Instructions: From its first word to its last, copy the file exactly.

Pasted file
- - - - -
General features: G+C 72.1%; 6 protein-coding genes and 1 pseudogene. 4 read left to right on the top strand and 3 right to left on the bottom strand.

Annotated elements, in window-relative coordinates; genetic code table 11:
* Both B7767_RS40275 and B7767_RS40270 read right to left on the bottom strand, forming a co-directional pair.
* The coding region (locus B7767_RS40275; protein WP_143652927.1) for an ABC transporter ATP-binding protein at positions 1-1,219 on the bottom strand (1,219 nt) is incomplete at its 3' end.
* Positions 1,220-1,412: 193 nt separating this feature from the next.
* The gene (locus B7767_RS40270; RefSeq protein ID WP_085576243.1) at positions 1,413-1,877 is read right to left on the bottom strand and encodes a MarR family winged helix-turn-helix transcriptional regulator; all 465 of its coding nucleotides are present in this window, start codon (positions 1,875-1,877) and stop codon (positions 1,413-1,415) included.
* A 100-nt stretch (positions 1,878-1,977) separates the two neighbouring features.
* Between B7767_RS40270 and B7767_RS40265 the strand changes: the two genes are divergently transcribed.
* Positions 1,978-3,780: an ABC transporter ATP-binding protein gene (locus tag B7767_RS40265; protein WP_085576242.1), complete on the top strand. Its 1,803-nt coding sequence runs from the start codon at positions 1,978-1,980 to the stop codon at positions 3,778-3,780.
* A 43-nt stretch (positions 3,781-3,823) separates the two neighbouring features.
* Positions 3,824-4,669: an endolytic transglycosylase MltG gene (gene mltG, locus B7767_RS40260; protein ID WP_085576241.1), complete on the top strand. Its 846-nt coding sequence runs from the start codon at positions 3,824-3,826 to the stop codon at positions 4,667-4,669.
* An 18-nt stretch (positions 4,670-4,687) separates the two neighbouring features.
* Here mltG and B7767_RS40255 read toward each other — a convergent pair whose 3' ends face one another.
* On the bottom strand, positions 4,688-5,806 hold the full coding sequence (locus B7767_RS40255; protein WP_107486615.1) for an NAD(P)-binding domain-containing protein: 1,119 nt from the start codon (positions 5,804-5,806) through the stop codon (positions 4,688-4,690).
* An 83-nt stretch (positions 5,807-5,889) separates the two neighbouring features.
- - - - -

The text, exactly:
General features: G+C 72.1%; 6 protein-coding genes and 1 pseudogene. 4 read left to right on the top strand and 3 right to left on the bottom strand.

Annotated elements, in window-relative coordinates; genetic code table 11:
* Both B7767_RS40275 and B7767_RS40270 read right to left on the bottom strand, forming a co-directional pair.
* The coding region (locus B7767_RS40275; protein WP_143652927.1) for an ABC transporter ATP-binding protein at positions 1-1,219 on the bottom strand (1,219 nt) is incomplete at its 3' end.
* Positions 1,220-1,412: 193 nt separating this feature from the next.
* The gene (locus B7767_RS40270; RefSeq protein ID WP_085576243.1) at positions 1,413-1,877 is read right to left on the bottom strand and encodes a MarR family winged helix-turn-helix transcriptional regulator; all 465 of its coding nucleotides are present in this window, start codon (positions 1,875-1,877) and stop codon (positions 1,413-1,415) included.
* A 100-nt stretch (positions 1,878-1,977) separates the two neighbouring features.
* Between B7767_RS40270 and B7767_RS40265 the strand changes: the two genes are divergently transcribed.
* Positions 1,978-3,780: an ABC transporter ATP-binding protein gene (locus tag B7767_RS40265; protein WP_085576242.1), complete on the top strand. Its 1,803-nt coding sequence runs from the start codon at positions 1,978-1,980 to the stop codon at positions 3,778-3,780.
* A 43-nt stretch (positions 3,781-3,823) separates the two neighbouring features.
* Positions 3,824-4,669: an endolytic transglycosylase MltG gene (gene mltG, locus B7767_RS40260; protein ID WP_085576241.1), complete on the top strand. Its 846-nt coding sequence runs from the start codon at positions 3,824-3,826 to the stop codon at positions 4,667-4,669.
* An 18-nt stretch (positions 4,670-4,687) separates the two neighbouring features.
* Here mltG and B7767_RS40255 read toward each other — a convergent pair whose 3' ends face one another.
* On the bottom strand, positions 4,688-5,806 hold the full coding sequence (locus B7767_RS40255; protein WP_107486615.1) for an NAD(P)-binding domain-containing protein: 1,119 nt from the start codon (positions 5,804-5,806) through the stop codon (positions 4,688-4,690).
* An 83-nt stretch (positions 5,807-5,889) separates the two neighbouring features.